When Bailey was on the radio at WSM, there was no mention on air of his skin color for some time, out of fear that it would impact the audience. Most of the listeners assumed he was white, and would only learn that he was black when they saw him perform live. Those fears proved to be largely unfounded, with Bailey’s audience continuing to tune in after he became more well known. Throughout the 1930s, Bailey toured the country with other Grand Ole Opry musicians. During the week, they would travel by car to play in cities across the South, always returning to Nashville for Saturday’s radio show. Sometimes during these tours, Bailey would play guitar and banjo. Since he was left-handed, he would turn the guitar upside down, tune it, and perform, pioneering this method of playing long before Jimi Hendrix famously flipped his Stratocaster upside down.

“I ain’t never been free,” Bailey told Morton. Traveling in the South presented challenges for a black man. Bailey recalled that at some of his performances he was the first black man to show up in the town since the Civil War. Finding a place to eat was difficult, and he usually had to eat in the kitchen or behind the restaurant, while his fellow performers dined inside “white only” establishments, often bringing Bailey a sandwich to eat in the car. Sometimes they would drive an extra 50 miles to find an establishment that would accommodate Bailey.

Bailey, top left, and the Grand Ole Opry musicians, late 1920s.

At other times he had to be smuggled into hotels or pose as a baggage boy in order to find lodging. Bailey was turned away from many hotels, and on one occasion he was forced to sleep in the lobby of a funeral home when he couldn’t find anywhere else to stay. Wherever he went, Bailey always wore a custom-made silver pin on his lapel bearing the letters WSM. It wasn’t a matter of aesthetic choice so much as a matter of survival. For a black man in an all-white town, it was important that people knew he was associated with a credible organization.

Bailey’s career came to a screeching halt in 1941 when WSM got wrapped up in a copyright war with the American Society of Composers, Authors and Publishers (ASCAP). The organization wanted to triple its royalty fees for radio, which meant that the Opry musicians couldn’t play the songs they were known for. As a result WSM boycotted all music licensed by ASCAP.

After 16 years of performing regularly on the Grand Ole Opry, Bailey was fired in May of 1941. He was 42 years old. The reasons behind Bailey’s dismissal remain unclear, with conflicting accounts from different sources. In his memoir A Story of the Grand Ole Opry, Hay revealed his ugly side as he explained that Bailey refused to play new material outside of the ASCAP umbrella. Hay wrote, “Like some members of his race and other races, Bailey was lazy. We gave him a whole year’s notice to learn some more tunes, but he would not.”

Bailey recalled the termination differently. He said WSM discouraged him from playing new tunes and only wanted him to play the ones he was known for, while white artists were applauded when they played new songs. Bailey’s method of arranging and adapting new songs was one of slow refinements that took months and years.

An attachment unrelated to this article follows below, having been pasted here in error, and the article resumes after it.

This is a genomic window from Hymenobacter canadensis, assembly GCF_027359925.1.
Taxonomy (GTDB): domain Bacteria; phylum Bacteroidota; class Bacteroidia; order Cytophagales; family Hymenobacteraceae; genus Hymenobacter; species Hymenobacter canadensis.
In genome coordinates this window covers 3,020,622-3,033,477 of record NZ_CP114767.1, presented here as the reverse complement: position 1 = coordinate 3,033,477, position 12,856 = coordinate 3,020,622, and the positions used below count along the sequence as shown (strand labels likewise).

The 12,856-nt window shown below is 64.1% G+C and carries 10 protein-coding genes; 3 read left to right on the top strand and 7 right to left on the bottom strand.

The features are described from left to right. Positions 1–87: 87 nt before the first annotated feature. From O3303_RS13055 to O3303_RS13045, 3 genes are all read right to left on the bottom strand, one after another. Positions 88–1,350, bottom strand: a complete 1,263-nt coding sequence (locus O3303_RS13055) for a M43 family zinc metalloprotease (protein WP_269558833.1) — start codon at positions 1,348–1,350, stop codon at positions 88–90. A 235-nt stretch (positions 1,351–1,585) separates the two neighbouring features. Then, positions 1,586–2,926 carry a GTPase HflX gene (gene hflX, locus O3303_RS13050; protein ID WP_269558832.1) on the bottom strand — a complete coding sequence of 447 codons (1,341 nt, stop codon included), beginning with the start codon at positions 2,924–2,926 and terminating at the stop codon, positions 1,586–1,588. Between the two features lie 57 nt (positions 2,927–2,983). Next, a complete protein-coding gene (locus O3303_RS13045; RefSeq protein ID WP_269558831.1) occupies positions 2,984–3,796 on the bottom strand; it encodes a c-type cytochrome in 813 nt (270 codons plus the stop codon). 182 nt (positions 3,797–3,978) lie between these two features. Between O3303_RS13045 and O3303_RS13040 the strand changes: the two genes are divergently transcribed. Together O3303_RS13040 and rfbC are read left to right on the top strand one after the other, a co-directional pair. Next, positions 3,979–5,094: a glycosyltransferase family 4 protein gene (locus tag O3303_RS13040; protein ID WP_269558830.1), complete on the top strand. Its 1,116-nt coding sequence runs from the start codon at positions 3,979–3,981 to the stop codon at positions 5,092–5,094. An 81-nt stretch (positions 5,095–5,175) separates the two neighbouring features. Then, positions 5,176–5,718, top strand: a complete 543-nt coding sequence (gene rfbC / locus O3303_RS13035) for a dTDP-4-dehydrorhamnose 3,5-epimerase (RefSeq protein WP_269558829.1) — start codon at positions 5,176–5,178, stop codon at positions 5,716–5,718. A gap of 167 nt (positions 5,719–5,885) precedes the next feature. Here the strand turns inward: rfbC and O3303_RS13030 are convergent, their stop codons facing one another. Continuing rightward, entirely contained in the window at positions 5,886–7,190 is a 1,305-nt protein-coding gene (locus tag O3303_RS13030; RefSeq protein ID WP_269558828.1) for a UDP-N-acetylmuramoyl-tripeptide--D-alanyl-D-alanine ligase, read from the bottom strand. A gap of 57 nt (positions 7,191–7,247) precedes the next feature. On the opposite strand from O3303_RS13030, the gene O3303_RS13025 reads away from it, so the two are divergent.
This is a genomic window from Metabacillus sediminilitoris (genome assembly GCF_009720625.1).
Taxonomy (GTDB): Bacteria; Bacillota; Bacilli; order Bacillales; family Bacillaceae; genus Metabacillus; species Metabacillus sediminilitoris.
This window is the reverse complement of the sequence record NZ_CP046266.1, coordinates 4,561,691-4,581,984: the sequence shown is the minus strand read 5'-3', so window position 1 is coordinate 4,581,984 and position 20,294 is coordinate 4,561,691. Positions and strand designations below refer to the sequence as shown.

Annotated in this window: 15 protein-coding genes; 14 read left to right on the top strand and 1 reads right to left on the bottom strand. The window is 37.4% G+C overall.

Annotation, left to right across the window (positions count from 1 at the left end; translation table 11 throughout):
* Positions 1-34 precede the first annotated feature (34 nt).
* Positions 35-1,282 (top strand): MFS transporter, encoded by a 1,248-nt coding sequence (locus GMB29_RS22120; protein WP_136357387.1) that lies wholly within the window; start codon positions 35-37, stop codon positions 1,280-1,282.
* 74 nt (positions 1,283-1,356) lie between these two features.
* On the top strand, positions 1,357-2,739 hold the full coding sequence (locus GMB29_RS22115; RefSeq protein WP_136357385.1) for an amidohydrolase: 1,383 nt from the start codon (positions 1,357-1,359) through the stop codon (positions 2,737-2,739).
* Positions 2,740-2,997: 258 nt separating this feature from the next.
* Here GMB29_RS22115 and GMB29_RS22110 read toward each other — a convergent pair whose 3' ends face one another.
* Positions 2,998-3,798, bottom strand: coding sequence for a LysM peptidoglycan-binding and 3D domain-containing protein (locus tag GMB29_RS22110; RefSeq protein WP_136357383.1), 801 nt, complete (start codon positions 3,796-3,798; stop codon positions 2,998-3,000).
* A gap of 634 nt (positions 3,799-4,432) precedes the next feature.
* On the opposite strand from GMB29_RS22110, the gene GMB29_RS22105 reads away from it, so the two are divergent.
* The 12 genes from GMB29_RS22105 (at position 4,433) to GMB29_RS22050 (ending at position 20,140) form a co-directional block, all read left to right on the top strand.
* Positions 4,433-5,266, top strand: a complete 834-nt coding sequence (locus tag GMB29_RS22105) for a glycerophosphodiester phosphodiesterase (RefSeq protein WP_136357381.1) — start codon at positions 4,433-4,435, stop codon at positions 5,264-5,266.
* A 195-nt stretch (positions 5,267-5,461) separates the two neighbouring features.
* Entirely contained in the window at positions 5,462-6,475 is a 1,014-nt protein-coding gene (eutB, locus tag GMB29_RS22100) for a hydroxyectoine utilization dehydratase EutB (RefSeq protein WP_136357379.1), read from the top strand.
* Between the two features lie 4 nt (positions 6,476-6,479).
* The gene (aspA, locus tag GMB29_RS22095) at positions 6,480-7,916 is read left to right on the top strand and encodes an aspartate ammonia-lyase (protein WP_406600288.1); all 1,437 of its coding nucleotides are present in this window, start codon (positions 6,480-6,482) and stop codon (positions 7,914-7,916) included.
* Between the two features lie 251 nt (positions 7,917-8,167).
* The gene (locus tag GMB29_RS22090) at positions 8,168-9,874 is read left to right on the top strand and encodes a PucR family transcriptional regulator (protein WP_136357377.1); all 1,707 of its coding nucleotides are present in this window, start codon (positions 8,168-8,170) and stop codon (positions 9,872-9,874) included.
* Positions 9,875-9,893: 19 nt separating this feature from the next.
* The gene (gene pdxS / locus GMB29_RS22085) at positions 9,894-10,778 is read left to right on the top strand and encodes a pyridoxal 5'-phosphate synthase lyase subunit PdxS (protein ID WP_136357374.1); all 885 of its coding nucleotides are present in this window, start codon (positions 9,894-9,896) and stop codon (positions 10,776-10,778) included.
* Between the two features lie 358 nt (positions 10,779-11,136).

“I told ’em years ago I got tired of the same thing, of blowing that same thing, but I had to go along with ’em, you know,” Bailey told Morton. “If I had been a white man, I could have done it. They held me down … I wasn’t free.”

The boycott between WSM and ASCAP was resolved mere months after Bailey was fired.

Bailey was disheartened by his fallout with WSM, and reluctant to work for anyone else. By this time, he had a wife and three children to support.

“Sometimes, I wish I’d never heard of WSM,” he later told Morton. “They made me have some bad thoughts, and I don’t like that.” Throughout his career, Bailey had supplemented his Opry income by operating a shoeshine parlor, selling food from a small barbeque stand, and renting out rooms in his home. He continued making ends meet this way after his dismissal, and he briefly resurrected his relationship with the Opry when he collaborated with the program for a film created for GIs overseas during World War II. Toward the end of his life, he also made several guest appearances on the Opry stage. By that point he was relying on social welfare programs and living in public housing. Nevertheless, Bailey played the harmonica every single day until his death in 1982. Morton honored Bailey’s request for a tombstone. The Supreme Granite company in Elberton, Georgia, donated the stone; artist Rodney Dobbs donated the design and Morton’s father transported it and set it in the cemetery.

In 2019, Bailey received a star on the Music City Walk of Fame on Nashville’s Music Mile, acknowledging his influence as a country music pioneer. He was essential to the creation of the Grand Ole Opry, which later launched the careers of stars like Johnny Cash and Dolly Parton. Yet to this day he is one of only two black musicians to have ever been inducted into the Country Music Hall of Fame (the first was Charley Pride in 2000, then Bailey in 2005).

Bailey during a recording session with David Morton, 1970s. (Photo by Marilyn Morton, via David Morton)

The debate over African-Americans’ legacy — and legitimacy — in country music continues. Last year, Grammy-nominated country rapper Lil Nas X’s number one single “Old Town Road (Remix)” was controversially removed from Billboard’s country music chart for not being “country enough.” The controversy would not have been unfamiliar to Bailey, who made his own mark by refusing to adhere to traditional boundaries.

Bailey’s groundbreaking sound was “Southern roots music, a mixture of blues, of country, of old-time fiddle music, of vaudeville music, and old-time pop music from the ’20s,” Opry historian Dr. Charles Wolfe told The Tennessean newspaper in 2002. “The thing about DeFord I always liked, unlike many other musicians of that time who were handicapped by genre, he never really understood boundaries. Music was music.”